Thursday, March 31, 2011

David R. Megarry

Dave R. Megarry (center) 1974

In 1964 a group of gamers in St.Paul Minnesota founded the Midwest Military Simulation Association. Dave Arneson joined this group when he was in high school. Another member of this group was David R. Megarry. When Dave Arneson  started the Blackmoor game, Megarry was one of the players. In this game Dave Arneson presented Megarry with something that fascinated the player:

"Arneson drew up the first Dungeon map for a Blackmoor adventure that was expected to run one day and then (probably) the map would be brough back out if anyone ever went there again.   We played, everyone agreed that the game had gone really smoothly, and the next day we were back out in the kingdom, escorting some merchants through the woods or whatever.  Then Dave Megarry arrived with the prototype "Dungeon" game under his arm.  He had distilled the complex, open-ended Blackmoor dungeno crawl into a simple but practical board game.  He had also identified that, by restricting the players to a limited set of options (go left, or right, or back, and not  "NbyNW for three minutes. Now can the dragons see them there or not..." the Dungeon made everything manageable.  He and Dave Arneson discussed this, and from then on, the Dungeon was where most of the action was going to take place." (-David Wesely)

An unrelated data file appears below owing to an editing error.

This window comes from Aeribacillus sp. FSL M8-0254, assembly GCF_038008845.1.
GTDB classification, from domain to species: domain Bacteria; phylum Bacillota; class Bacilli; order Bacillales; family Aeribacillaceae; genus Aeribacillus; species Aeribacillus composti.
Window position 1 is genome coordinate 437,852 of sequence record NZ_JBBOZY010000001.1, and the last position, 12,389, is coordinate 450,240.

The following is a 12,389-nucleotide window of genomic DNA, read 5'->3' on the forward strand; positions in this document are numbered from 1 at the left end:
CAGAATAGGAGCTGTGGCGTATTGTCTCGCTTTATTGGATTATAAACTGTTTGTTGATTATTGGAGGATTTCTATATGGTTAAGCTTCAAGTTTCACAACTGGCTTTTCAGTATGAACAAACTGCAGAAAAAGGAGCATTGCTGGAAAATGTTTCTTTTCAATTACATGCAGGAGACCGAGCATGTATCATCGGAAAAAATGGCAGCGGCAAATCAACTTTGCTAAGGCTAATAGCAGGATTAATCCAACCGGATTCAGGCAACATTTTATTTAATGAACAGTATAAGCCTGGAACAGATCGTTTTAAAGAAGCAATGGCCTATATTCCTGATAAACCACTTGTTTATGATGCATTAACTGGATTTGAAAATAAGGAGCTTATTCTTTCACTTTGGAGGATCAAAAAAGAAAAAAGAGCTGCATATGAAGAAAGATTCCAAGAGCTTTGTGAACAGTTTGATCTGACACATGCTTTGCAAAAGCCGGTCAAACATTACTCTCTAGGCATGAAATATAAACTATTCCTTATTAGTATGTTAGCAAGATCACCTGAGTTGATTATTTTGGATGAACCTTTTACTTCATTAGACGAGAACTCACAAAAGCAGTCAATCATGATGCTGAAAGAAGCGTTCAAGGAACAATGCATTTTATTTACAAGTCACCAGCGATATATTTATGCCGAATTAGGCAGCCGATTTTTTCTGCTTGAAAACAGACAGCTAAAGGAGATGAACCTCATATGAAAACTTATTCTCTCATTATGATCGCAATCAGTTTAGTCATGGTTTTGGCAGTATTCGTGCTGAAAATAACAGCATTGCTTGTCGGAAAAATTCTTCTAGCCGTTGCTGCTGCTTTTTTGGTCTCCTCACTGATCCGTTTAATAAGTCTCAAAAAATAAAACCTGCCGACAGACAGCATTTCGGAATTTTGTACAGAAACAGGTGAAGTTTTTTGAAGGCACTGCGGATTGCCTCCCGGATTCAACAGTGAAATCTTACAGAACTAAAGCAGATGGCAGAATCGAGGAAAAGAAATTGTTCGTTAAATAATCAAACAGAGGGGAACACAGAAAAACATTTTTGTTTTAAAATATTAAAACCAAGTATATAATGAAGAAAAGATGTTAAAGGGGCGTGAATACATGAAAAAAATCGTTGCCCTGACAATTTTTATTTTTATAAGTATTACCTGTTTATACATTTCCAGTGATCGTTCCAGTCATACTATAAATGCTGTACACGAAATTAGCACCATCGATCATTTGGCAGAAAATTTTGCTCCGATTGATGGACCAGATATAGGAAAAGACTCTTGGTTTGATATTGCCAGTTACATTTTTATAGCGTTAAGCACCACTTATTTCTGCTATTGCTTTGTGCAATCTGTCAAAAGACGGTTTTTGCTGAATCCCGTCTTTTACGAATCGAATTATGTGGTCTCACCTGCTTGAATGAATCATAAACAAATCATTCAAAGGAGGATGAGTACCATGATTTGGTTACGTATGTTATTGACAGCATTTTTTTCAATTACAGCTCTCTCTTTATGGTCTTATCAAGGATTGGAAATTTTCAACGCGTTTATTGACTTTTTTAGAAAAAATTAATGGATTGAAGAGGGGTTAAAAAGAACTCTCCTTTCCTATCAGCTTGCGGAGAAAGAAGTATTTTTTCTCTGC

In the winter of 1972 Dave Arneson and David Megarry went down to Lake Geneva to present Megarry's "Dungeon!" game to Gary Gygax. During their meeting, Arneson also ran a Blackmoor game for Megarry, Gary Gygax, Ernie Gygax, Rob Kuntz, Terry Kuntz. As most of you will know, this lead to the creation of D&D in 1974. Megarry's Dungeon! game was released by TSR in 1975. Over at the Comeback Inn forum, we have been discussing how Megarry's Dungeon and Dave Arneson's Blackmoor game may have influenced eachother.

Image source



  1. great stuff!
    i've asked youat facebook, but i was wondering if the first blackmoor game (the blackmoor concept) was for a dungeon exploring like game or the miniature game (the napoleon game, with the castle and all).

  2. Thanks!
    Arneson and his friends started with Napoleonics. From there, David Wesely created a game called Braunstein, which emphasized on roleplaying within the Napoleonic environment. Blackmoor started out as a Braunstein Game, but I think the dungeon concept was introduced within only a few sessions, as early as December 1970.

  3. thanks a lot, friend! this sure answer my question.



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